Telecommunications companies have kicked against the implementation of the 2022 Fiscal Policy Measures and Tariff Amendments, which provide they pay 5 percent as excise duty for services provided.

They rejected the tax, describing it as insensitive, unfair, and capable of crippling the industry in the way and manner the oil industry has been crippled by different challenges.

According to them, the industry is already saddled with over 39 different taxes and the present one being proposed for implementation would only send the telecoms sector into a coma.

The industry stakeholders were represented by the Association of Telecommunications Companies in Nigeria (ATCON), Association of Licensed Telecommunications Operators in Nigeria (ALTON) and Nigeria Association of Telecommunications Subscribers (NATCOS) asked the government to suspend the implementation of the tax policy indefinitely.

But the Federal Ministry of Finance, Budget and National Planning and the Nigeria Customs Service (NCS), said they are going ahead with the policy implementation as only President Muhammadu Buhari has the power to suspend the implementation based on the schedule of the Act.

The government and telecoms industry representatives spoke at the Stakeholders Consultative Forum organised by the Nigerian Communications Commission (NCC), at the Digital Economy Complex, Mbora, Abuja.

Speaking on behalf of ALTON, its President Gbenga Adebayo said the Mobile Network Operators (MNOs) have taken holistic look at the 5 percent excise duty, but had no choice than to pass the burden of payment to the subscribers.

He argued that the industry had been afflicted by exchange rates problems as well as high costs of diesel to power its infrastructures due to erratic power supply in the country.

Adebayo further stated that besides Value Added Tax of 7.5 percent in the industry, there are 38 other taxes and levies being collected by states, local government and other agencies of government.

“Let me affirm our commitment to partner with the government on this issue and reiterate our resolve to ensure positive collaboration, however, it is important to let you know that telecoms operators in Nigeria will not subsidise this new tax, but pass it to the subscribers,” Adebayo stated.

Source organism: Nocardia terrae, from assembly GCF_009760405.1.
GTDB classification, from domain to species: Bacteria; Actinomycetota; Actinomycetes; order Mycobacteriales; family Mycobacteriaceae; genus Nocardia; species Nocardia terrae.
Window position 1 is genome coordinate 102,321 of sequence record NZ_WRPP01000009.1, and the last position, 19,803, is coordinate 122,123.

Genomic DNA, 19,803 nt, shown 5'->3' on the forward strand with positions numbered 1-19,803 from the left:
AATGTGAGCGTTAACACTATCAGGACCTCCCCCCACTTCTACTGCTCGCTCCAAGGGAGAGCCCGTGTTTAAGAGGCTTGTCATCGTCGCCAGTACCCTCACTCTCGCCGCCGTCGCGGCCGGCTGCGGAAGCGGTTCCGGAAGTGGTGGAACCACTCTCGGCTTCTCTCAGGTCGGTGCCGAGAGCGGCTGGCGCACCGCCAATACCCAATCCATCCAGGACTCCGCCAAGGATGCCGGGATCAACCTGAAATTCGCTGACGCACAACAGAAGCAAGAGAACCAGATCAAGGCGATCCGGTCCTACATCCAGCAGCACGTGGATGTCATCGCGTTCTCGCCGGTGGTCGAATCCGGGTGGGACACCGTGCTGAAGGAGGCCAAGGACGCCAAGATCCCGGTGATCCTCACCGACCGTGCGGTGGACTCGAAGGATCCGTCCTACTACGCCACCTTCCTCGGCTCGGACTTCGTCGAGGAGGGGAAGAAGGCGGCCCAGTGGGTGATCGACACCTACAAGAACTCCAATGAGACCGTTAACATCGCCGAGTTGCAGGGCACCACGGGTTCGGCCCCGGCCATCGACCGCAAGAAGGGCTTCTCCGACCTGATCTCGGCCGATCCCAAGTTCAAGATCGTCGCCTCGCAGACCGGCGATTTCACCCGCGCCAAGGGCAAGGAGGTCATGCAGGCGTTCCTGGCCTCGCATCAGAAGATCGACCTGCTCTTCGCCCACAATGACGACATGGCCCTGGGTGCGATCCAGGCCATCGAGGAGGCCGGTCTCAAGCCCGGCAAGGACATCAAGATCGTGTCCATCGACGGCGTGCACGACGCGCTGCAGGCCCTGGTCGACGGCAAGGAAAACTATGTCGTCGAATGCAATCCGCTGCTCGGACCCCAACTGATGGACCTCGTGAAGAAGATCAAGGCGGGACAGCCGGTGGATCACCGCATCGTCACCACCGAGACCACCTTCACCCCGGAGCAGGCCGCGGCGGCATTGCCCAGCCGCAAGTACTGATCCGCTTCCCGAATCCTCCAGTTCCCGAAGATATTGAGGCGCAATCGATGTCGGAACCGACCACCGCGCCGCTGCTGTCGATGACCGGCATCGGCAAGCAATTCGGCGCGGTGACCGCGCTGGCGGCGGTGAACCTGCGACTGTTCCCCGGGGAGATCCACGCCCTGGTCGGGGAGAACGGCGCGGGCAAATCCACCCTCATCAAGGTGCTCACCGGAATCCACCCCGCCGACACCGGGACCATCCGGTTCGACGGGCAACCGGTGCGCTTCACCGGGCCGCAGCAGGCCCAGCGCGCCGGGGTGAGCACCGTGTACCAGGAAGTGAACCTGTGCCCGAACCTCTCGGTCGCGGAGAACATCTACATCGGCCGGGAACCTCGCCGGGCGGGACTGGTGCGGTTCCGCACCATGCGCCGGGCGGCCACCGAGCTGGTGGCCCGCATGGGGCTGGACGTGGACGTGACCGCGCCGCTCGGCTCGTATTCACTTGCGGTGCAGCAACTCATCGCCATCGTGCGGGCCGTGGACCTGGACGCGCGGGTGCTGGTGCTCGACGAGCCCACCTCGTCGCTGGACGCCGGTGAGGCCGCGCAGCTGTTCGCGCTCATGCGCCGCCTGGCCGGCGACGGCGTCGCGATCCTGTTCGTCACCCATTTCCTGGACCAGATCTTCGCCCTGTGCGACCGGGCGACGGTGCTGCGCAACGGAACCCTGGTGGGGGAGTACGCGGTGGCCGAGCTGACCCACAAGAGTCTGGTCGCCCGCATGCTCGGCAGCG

The Executive Secretary of ATCON, Ajibola Olude, described the tax as unfair, harsh, unjust, opaque and indefensible.

He said the tax failed to comply with the known principles of taxation.

He said about 1000 ISP have been given licences for operations in the country but only 10 of them are active.

Olude said the telecoms industry is already bleeding to death like the oil industry, warning that the proposed tax if forced down the throats of operators would only cause closures of businesses and loss of jobs.

He pleaded that government should suspend the implementation of the tax regime forthwith, while alternative measures should be looked into to raise revenue for the administration.

President of Association of Subscribers, Adeolu Ogunbanjo, said subscribers are facing untold hardships currently given the economic outlook of the country and pleaded with the government to suspend the tax implementation.

But the Minister of Finance, Budget and National Planning, Mrs Zainab Ahmed said only President Muhammadu Buhari could suspend the implementation, stressing that the Act had already been passed by the National Assembly.

Ahmed, who was represented by Assistant Director in Charge of Tax Policy in the Ministry, Mal Musa Umar, said the stakeholders’ engagement was not meant to discuss stoppage of implementation, but modalities and the categories of service providers who are to pay.

Umar, who was assisted by Frank Osanipe, a senior tax officer in the Ministry to deliver the Minister’s presentation, said the implementation ought to have started in 2020, stressing that a further delay would mean loss of revenues to the government.

He argued that as long as citizens and organisations do not see reasons to comply with payments of taxes, so long would the government find it difficult to meet its obligations to the people.

Osanipe said the 5 percent tax covers telecoms operators, fix telephone, Internet service providers and all others licensed by the Nigerian Communications Commission.

He said government would further find ways to collect the 5 percent duty even from services rendered by international organisations as long as Nigerians are the consumers of the Services.

The Comptroller-General of Customs, Hameed Ali, represented by Assistant Comptroller-General, Lamin Wushishi said all operators are required by law to register with Customs to enable them assess duties chargeable and conclude mode and time of payment.

He said the law is not strange as been misconstrued, only that it was suspended since the time of NITEL.

“Let me be frank with you, the law has been there. And we expect your cooperation and compliance. Customs already have the data of all operators in the country.

‘’It is necessary you come, pick the forms and provide the necessary information. If you don’t come, we will be forced to ensure that you pay with penalty,” Wushishi said.